8 comments:

BigmacInPittsburgh said...

A couple points to add to this excellent post,the main reason J.Eagar Hoover was able to maintain his postion as FBI Director for over 50 years is because of information and knowledge he obtained on poweful people.
Nothing will change until people(working people)get up off of their rusty dusty and do something other then watch TV and shop!

msladydeborah said...

This might be one of the most important turning points in this nation's story. The governing body has exposed itself and the look is not good to the people of this nation.

I am beginning to seriously believe that it is time to reboot the laws that estabish governing. I think that there needs to be term limits for members. A revision of the law that includes some reduction of pay for failure to be responsive to the needs of the people. After two four year terms in office, be prepared to leave because it's a wrap for your efforts.

I participated in an Occupy event in my hometown on November 17th. The participants were of different ages, races and economic backgrounds. It is a good way to make connections and expand out networks. I think that we need to be a present force now because this particular movement has the potential to make the needed pushback that both parties need to feel.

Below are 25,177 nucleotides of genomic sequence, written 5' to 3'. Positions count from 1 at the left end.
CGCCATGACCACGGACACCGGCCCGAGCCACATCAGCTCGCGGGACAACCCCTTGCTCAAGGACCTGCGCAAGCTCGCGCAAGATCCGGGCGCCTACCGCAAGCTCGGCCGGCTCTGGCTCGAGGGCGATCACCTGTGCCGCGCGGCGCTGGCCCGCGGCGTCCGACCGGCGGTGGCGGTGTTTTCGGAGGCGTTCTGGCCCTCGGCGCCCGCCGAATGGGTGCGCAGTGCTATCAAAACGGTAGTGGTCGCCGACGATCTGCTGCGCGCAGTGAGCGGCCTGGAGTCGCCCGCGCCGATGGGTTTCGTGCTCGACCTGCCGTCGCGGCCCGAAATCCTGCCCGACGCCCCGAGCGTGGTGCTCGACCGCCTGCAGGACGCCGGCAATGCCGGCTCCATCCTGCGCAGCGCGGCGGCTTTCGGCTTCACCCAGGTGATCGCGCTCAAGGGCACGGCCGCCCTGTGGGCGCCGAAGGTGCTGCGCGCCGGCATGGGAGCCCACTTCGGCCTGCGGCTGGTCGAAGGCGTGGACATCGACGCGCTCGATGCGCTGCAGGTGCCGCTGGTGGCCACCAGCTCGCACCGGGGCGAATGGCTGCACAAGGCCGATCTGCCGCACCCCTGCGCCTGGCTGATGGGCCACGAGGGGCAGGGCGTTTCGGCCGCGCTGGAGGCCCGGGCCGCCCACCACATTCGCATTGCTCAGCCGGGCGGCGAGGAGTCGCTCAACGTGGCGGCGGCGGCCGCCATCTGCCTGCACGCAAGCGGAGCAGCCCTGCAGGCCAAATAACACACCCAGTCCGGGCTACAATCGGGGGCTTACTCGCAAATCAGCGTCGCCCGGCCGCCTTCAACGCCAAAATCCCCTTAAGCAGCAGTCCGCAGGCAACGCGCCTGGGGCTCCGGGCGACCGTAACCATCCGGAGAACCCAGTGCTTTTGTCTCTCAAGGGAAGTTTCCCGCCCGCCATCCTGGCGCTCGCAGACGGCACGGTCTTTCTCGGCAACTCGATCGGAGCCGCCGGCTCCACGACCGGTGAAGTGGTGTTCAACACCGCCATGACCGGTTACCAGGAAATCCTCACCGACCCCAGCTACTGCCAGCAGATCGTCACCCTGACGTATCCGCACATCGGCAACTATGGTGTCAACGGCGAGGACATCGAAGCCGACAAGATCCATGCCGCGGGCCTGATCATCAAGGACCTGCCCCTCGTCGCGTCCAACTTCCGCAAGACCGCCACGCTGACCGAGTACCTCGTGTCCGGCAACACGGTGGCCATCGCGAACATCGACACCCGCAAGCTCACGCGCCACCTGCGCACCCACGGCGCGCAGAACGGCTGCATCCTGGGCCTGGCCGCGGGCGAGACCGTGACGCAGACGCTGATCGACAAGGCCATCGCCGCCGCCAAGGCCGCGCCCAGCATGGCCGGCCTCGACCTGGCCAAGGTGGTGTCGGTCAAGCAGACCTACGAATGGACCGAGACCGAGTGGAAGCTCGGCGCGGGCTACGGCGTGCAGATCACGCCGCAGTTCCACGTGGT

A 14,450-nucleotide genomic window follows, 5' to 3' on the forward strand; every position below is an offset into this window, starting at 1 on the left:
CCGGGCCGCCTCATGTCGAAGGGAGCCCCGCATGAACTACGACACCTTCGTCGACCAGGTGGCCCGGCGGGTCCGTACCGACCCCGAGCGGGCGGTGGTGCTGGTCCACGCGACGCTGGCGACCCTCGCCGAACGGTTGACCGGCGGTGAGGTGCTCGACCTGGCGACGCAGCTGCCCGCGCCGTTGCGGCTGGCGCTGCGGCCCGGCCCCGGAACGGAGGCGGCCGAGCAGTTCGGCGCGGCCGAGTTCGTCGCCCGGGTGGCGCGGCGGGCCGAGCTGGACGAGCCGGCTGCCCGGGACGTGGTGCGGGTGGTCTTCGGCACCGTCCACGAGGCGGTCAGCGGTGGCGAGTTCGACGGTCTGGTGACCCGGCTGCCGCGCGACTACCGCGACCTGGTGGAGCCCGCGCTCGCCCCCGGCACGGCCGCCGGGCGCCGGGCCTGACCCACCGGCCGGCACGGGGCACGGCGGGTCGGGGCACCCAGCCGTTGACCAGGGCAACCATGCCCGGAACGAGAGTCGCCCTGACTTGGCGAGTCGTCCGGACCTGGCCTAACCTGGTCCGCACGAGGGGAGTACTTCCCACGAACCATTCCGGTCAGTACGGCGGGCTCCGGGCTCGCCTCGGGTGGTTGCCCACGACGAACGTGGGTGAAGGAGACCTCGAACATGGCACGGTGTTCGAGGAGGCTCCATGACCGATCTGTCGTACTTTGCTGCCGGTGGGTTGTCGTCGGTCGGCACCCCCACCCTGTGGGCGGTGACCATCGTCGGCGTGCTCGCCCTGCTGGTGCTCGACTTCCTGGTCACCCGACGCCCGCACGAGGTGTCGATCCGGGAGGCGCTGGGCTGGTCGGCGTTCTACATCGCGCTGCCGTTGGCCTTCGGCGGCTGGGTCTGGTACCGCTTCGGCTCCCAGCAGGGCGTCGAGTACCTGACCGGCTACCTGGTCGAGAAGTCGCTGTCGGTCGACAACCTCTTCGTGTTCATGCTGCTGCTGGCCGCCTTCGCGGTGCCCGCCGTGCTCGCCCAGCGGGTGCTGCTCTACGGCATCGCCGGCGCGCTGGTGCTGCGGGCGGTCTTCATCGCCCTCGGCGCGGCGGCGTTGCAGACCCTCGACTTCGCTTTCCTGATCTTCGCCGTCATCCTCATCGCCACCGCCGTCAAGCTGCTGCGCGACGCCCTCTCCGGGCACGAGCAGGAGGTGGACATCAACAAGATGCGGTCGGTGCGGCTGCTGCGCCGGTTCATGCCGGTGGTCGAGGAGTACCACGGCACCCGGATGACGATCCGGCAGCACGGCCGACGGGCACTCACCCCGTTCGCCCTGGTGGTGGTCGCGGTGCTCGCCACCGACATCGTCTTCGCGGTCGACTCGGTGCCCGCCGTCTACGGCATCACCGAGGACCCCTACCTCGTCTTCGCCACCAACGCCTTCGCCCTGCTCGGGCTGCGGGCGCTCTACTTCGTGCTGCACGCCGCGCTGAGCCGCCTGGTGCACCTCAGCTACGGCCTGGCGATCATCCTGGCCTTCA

It is obvious to me that by continuing to allow members to remain in office for long terms has also helped them to become a group that is more concerned about retaining of their seat, than doing the right thing. The corporate influence is just too great for them to do more than dance to the auto-tune that is no longer in tune with us.

There needs to be limits on how much money they can raise to run for the office. There needs to be a cap on how much can be contributed by business and individuals. Those contributors need to be listed and available for the entire nation to view.


I think that we have an opportunity in 2012 to start the next chapter of this nation's story off differently. People who think OWS is a wrap because they are being physically moved, are not considering that the true leaders are going to carry on.

Greg L said...